‘Gentle’ Linda Tsen Can Be BN ‘Giant Killer’
SANDAKAN, Oct 26 – Like everyone else, Datin Linda Tsen Thau Lin has a ‘wish list’. But on Nov 4, she wants her biggest wish to be granted.
On that day, the gentle Tsen wants to take on the mantle of battling two ‘goliaths’ of Sabah politics to enable her to continue the good work of her late husband.
Tsen, the Barisan Nasional (BN) candidate, wants to emerge victorious in the Batu Sapi parliamentary by-election.
Early this month, her husband, Datuk Edmund Chong, who was Batu Sapi member of
parliament, was killed in an accident involving his motorcycle and a car.
His death has prompted the by-election. However, many political analysts think it would be an uphill task for Tsen as she faces two of Sabah’s political heavyweights.
Tsen, of Parti Bersatu Sabah (PBS), is up against Sabah Progressive Party (SAPP) president Datuk Yong Teck Lee, who is also former Sabah chief minister, and Tuaran Parti Keadilan Rakyat (PKR) chief and prominent lawyer Ansari Abdullah.
“If she makes it, she would be a ‘giant killer’, creating an upset in our political history where a woman candidate managed to beat the two political heavyweights in a by-election,” said Dr Sivamurugan Pandian, a political analyst of Universiti Sains Malaysia.
He said this was the first time BN had fielded a woman candidate in any by- election after the March 2008 General Election, and the fact that women made up 46 per cent of the voters in the constituency, could not be ignored.
Batu Sapi has 25,582 voters, comprising 24,047 ordinary and 1,535 postal voters, of which 13,835 are male (54.08 per cent) and 11,747 female (45.92 per cent).
Dr Sivamurugan said Tsen could be a ‘giant killer’, depending on to what extent the BN component parties could unite by putting the party first, as well as “to clean up the machinery” to enable her to reach out to as many voters as she could.
“With the huge manpower as resources, you can do that,” he said, adding that the biggest challenge for BN is the huge responsibility placed upon the state BN leadership as Prime Minister and BN chairman Datuk Seri Najib Tun Razak has said, ‘BN must win’.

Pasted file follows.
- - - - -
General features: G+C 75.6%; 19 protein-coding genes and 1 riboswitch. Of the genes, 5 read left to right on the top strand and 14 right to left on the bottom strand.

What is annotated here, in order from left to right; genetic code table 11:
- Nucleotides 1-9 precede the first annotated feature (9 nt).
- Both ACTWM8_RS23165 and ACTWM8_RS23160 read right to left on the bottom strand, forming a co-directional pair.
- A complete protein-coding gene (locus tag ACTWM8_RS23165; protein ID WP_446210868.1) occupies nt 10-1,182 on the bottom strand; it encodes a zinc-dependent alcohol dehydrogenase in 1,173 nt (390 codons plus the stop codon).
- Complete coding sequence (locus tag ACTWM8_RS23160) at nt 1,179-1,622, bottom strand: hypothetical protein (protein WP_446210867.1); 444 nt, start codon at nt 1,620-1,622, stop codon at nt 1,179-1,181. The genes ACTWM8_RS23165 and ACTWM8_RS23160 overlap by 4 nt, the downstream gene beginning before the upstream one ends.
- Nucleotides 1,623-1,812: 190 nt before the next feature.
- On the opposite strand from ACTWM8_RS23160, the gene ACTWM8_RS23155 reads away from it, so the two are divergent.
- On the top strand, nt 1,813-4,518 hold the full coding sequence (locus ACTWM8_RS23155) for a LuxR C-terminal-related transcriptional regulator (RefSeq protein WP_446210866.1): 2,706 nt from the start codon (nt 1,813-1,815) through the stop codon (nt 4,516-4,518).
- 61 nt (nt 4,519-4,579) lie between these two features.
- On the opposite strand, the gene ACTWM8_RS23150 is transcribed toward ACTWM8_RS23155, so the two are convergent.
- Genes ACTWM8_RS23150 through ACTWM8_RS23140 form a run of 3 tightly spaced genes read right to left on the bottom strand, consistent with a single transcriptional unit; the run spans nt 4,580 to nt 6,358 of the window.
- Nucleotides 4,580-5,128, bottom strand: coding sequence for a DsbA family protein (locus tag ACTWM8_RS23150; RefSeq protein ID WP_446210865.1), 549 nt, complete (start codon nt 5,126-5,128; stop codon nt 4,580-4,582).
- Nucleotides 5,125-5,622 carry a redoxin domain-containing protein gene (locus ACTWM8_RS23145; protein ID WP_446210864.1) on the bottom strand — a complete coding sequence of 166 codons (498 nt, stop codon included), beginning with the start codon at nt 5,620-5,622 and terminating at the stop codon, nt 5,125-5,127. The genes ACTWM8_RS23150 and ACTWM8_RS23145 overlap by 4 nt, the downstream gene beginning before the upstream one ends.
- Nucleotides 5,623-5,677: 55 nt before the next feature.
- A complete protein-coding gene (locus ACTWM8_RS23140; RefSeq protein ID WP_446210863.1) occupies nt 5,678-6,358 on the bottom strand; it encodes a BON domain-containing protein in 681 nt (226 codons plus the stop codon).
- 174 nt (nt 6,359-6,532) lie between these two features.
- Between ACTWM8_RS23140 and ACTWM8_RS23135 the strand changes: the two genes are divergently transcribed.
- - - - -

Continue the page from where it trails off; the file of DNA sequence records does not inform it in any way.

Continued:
“It’s a huge responsibility for the state BN under Datuk Seri Musa Aman to bring back unity in the component and show that the March 2008 political tsunami ended only in Sarawak, and did not extend to Sabah.”
In the last general election, BN won 24 out of 25 parliamentary seats in Sabah.
Dr Sivamurugan said, another aspect that would be put to the test for BN in the by-election was its new “political communication” tool, as the BN components had not been communicating well with one another in the past.
“Political communication is the new tool for the New Political Model in the changing landscape. How to communicate between leader-to-leader, leader-to- follower and follower-to-follower, that’s what BN is lacking…
“Therefore, in this by-election, it would be the first test to this new model for the BN components,” he said.
The fact that it is a three-corner contest may work to BN’s advantage as the opposition pact led by PKR has been trading swipes with the Sabah-based opposition party, SAPP, which may not augur well for the opposition to wrest this seat.
Even PKR president Datin Seri Dr Wan Azizah Wan Ismail described SAPP’s decision to contest the seat as “spoiler” while PKR candidate for Batu Sapi Ansari Abdullah said SAPP was not an opposition party, but more an Independent party.
SAPP, in return, has hit back at the PKR leadership, saying it tangled with internal bickering which showed the party was crumbling and its popularity, fading.
In his political gathering speech last night, Yong pointed out to the clash that erupted on Sunday at the Sandakan airport between Ansari’s supporters and Sabah PKR chief Ahmad Thamrin Jaini.
“The supporters for the PKR candidate were fighting in the airport. They were quarrelling. From this, do you think that Anwar will respect the people’s choice?
“If the members of this family are always fighting, why should we join them? SAPP can be friends with PR but we do not want to marry them.
“It does not make sense that only after we are ‘married’, we can receive their help,” he said.